An Emergency Power Off (EPO) system is intended to power down a single piece of electronic equipment or an entire installation from a single point by activating a push button. EPO is employed in many applications such as industrial processes and information technology (IT). This white paper describes the advantages and disadvantages of EPO for protecting data centers and small IT equipment rooms containing UPS systems. Various codes and standards that require EPO are discussed. Recommended practices are suggested for the use of EPO with UPS systems.

Essential NCPI Service Requirements for Next Generation Data Centers (#12):

Data Centers are a significant investment to the corporations and IT departments who they serve. Whether or not they actually achieve the availability of the design is highly dependent on the quality of the service personnel and their ability to meet the challenges specific to data center management. This paper presents a categorized and prioritized collection of those service challenges and the requirements needed to overcome them. It is based on information obtained in systematic interviews with data center clients and users.

Essential NCPI Management Requirements for Next Generation Data Centers (#14):

The management of physical infrastructure in data centers can no longer be considered independently of the IT management architecture. In order to manage rapid change and achieve demanded levels of availability while controlling Total Cost of Ownership, IT managers can no longer afford to rely on the primitive, customized management solutions of the past. These solutions are no longer effective and must be replaced by systems based on, and integrated with, open IT management standards. With this in mind, this paper describes the requirements for management of next-generation Network-Critical Physical Infrastructure from the perspective of the ITIL framework.

Watts and Volt-Amps: Powerful Confusion (#15):

This note helps explain the differences between Watts and VA and explains how the terms are correctly and incorrectly used in specifying power protection equipment.

Reducing the Hidden Costs Associated with Upgrades of Data Center Power Capacity(#73):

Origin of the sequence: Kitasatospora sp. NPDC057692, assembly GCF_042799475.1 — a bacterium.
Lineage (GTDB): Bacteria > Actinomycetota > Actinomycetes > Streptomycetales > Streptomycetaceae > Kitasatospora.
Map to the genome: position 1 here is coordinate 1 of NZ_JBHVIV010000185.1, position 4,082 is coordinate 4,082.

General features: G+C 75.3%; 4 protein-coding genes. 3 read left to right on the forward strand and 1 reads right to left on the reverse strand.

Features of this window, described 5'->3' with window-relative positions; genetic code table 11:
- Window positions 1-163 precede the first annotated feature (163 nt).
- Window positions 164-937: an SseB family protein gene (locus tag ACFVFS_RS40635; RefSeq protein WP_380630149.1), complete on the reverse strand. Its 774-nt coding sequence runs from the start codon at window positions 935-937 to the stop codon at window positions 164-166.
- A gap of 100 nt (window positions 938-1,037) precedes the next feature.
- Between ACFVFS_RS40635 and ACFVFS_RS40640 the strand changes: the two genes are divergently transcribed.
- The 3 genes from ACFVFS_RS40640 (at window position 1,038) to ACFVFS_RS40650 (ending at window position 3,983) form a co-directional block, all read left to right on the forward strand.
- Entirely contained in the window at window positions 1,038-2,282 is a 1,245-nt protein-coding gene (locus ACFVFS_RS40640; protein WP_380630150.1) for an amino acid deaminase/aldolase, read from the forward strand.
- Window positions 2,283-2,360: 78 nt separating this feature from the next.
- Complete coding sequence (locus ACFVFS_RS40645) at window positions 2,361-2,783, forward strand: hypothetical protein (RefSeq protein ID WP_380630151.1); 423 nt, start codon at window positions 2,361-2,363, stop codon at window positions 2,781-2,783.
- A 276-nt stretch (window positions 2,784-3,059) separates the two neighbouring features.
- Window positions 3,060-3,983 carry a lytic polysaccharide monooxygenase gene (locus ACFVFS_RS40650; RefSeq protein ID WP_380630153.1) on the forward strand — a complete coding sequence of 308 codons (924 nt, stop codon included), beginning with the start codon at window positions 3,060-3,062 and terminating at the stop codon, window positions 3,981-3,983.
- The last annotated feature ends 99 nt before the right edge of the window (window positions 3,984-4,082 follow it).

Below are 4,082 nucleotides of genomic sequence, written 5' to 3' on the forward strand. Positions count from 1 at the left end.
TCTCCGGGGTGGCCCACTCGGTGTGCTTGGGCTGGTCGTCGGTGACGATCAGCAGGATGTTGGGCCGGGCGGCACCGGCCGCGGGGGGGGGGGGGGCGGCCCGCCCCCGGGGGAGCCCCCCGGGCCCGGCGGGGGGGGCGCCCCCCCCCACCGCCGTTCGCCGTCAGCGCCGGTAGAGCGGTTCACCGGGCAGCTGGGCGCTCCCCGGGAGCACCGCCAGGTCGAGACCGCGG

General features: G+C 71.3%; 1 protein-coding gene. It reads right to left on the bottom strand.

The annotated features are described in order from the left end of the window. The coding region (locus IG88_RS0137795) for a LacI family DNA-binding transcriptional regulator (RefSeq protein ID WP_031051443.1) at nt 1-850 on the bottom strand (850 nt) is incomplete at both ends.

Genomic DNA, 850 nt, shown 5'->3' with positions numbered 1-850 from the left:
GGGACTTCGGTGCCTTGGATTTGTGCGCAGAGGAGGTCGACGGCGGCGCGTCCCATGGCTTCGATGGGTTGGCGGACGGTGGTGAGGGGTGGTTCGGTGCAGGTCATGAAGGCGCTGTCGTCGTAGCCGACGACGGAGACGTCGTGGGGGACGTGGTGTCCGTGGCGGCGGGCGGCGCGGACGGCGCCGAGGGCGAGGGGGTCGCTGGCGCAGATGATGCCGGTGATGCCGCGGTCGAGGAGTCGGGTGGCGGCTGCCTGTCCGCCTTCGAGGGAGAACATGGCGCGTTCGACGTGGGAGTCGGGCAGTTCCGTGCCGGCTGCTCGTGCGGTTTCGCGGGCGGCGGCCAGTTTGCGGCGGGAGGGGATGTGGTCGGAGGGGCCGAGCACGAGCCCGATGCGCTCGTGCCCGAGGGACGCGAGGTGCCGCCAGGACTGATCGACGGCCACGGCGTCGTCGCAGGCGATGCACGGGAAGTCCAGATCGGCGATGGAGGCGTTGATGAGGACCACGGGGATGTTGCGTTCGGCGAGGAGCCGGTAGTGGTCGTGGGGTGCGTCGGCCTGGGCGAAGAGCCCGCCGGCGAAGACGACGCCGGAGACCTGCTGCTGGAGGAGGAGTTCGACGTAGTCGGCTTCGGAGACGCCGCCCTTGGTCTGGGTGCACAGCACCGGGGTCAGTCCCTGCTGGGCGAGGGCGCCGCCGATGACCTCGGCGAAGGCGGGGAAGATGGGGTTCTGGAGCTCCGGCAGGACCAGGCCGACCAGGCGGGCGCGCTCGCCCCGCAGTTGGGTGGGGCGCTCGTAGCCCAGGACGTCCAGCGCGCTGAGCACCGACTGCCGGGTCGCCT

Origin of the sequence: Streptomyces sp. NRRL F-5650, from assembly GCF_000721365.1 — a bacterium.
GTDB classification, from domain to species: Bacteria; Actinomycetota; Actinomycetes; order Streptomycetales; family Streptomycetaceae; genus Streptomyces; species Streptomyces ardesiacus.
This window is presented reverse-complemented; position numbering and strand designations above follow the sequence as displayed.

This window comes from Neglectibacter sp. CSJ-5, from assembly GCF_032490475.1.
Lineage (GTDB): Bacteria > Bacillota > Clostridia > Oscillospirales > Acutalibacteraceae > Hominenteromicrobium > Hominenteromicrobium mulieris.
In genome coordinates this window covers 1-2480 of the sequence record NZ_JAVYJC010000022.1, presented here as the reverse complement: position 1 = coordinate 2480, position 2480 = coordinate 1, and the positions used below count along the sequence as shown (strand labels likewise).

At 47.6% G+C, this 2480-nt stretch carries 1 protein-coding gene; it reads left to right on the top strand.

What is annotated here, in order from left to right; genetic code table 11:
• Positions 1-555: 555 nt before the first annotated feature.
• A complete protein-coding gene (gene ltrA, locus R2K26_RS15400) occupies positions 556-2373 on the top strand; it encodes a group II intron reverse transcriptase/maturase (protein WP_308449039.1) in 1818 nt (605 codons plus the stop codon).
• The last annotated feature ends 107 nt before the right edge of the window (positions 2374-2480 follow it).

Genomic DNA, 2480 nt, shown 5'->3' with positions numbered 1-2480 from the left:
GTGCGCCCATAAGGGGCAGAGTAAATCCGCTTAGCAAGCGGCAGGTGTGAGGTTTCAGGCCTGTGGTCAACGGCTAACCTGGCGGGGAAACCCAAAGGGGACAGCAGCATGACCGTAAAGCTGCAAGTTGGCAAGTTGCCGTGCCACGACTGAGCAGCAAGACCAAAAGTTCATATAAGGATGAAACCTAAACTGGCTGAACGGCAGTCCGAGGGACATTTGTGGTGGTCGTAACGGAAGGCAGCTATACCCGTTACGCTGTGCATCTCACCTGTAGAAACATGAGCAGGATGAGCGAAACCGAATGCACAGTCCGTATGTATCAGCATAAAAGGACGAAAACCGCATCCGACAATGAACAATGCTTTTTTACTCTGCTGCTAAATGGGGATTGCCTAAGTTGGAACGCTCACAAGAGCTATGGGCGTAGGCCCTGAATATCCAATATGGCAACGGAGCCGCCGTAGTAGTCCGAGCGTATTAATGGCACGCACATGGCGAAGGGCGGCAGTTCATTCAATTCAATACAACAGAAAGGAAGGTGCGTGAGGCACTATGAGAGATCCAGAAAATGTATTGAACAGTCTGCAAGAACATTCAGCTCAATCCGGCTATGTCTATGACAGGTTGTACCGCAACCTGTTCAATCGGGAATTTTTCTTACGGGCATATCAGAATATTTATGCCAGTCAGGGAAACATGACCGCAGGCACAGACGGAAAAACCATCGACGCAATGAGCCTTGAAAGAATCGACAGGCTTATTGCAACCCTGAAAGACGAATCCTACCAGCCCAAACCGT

Failure to adopt modular standardization as a design strategy for Network-Critical Physical Infrastructure (NCPI) is costly on all fronts: unnecessary expense, avoidable downtime, and lost business opportunity. Standardization and its close relative, modularity, create wideranging benefits in NCPI that streamline and simplify every process from initial planning to daily operation, with significant positive effects on all three major components of NCPI business value – availability, agility, and total cost of ownership.

Standardization and Modularity in Network-Critical Physical Infrastructure (#116):

Description: Failure to adopt modular standardization as a design strategy for Network-Critical Physical Infrastructure (NCPI) is costly on all fronts: unnecessary expense, avoidable downtime, and lost business opportunity. Standardization and its close relative, modularity, create wide-ranging benefits in NCPI that streamline and simplify every process from initial planning to daily operation, with significant positive effects on all three major components of NCPI business value – availability, agility, and total cost of ownership.interpretation.

Mean Time Between Failure: Explanation and Standards (#78):

Description: Mean Time Between Failure is a reliability term used loosely throughout many industries and has become widely abused in some. Over the years the original meaning of this term has been altered which has led to confusion and cynicism. MTBF is largely based on assumptions and definition of failure and attention to these details are paramount to proper interpretation. This paper explains the underlying complexities and misconceptions of MTBF and the methods available for estimating it.

Ten Steps to Solving Cooling Problems Caused by High Density Server Deployment (#42):

High-density servers present a significant challenge. Here is a 10-step approach for cooling efficiency, cooling compactly and power density in existing data centers.

Monitoring Physical Threats in the Data Center (#102):

Excerpt of APC white paper #102 discusses monitoring physical threats in the data center.

Network-Critical Physical Infrastructure: Optimizing Business Value (#117):

Excerpt of APC white paper #117 discusses network-critical physical infrastructure (NCPI).

Strategies for Deploying Blade Servers in Existing Data Centers (#125):

Excerpt of APC white paper #117 discusses network-critical physical infrastructure (NCPI).

The Advantages of Row and Rack-Oriented Architectures for Data Centers ( #130, Part 1 of 2):

Latest generation high/variable density IT equipment creates conditions that room cooling was never intended to address. Part one reviews room-, row- and rack-based cooling architectures that can address these issues.

The Advantages of Row and Rack-Oriented Architectures for Data Centers ( #130, Part 2 of 2):

Description: Latest generation high/varible density IT equipment it equipment creates conditions that room cooling was never intended to address. Row- and rack-oriented cooling architectures address these issues. Excerpt two offers a comparison of these architectures.

Implementing Energy Efficient Data Centers ( #114):

Description: Electricity usage costs have become an increasing fraction of the total cost of ownership (TCO) for data centers. Learn how to quantify electricity savings gained through appropriate design of the network-critical physical infrastructure and IT architecture.